Advice for those Patients Using Sports Tape for Injuries


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This article was provided by Dr. Kevin Wong DC, a chiropractor at Orinda Chiropractic and Laser Center in Orinda, CA. If you’d like to learn more please visit

Sports Tape? Should I be Using it Too?”

The concept of elastic taping has been around for many years and the effectiveness for using it has been well documented. Early pioneers of tape, like Dr. Kenzo Kase, the creator of Kinesiotape, have paved the way for the understanding and usage of tape in as a Chiropractor for my patients.

The use of taping for patients in my practice has historically been noted for athletes. High-performance athletic support, sports injury recovery, functional support and movement enhancement are some of the major uses of the tape that come to mind. But I used tape for any patient who comes in to my office whether they are active or sit at a desk all day. It all depends on their pain location and associated set of problems.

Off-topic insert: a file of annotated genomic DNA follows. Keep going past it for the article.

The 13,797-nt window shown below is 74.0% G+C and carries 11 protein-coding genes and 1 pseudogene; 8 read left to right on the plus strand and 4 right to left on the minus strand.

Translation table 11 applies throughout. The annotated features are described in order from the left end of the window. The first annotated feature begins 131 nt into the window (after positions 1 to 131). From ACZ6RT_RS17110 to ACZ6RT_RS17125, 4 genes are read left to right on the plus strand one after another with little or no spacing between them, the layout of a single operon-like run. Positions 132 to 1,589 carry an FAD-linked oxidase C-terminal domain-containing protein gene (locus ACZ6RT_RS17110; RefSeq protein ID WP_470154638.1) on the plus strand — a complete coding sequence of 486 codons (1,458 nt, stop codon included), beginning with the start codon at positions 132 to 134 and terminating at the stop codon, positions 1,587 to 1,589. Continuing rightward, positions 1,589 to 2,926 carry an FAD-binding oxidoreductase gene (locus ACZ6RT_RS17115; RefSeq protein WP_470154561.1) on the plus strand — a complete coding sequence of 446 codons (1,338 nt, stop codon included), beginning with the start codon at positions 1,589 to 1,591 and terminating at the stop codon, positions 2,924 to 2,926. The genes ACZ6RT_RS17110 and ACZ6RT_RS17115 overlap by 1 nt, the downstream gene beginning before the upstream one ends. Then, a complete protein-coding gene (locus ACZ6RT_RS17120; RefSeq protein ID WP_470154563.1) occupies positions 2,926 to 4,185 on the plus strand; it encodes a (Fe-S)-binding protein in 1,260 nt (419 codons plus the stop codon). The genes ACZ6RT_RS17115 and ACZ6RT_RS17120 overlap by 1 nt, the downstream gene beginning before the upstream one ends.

Over the 21 years that I have been applying the sports tape to my patients and teaching Chiropractors specific taping protocols, it astounds me the number of patients who still have never felt the benefits of taping from their trainer, Doctor, massage therapist or another type of health care practitioner.

This practice of using sports tape has been extremely helpful to my patients. I am known in Lamorinda for the taping I do on patient’s feet and shoulders, especially. Many patients ask me for advice on how they can tape themselves at home. So let me share some of the core taping ideas for you and see if they help you be more proficient when you do this at home or at the gym.

The Right Kind of Tape Makes All of the Difference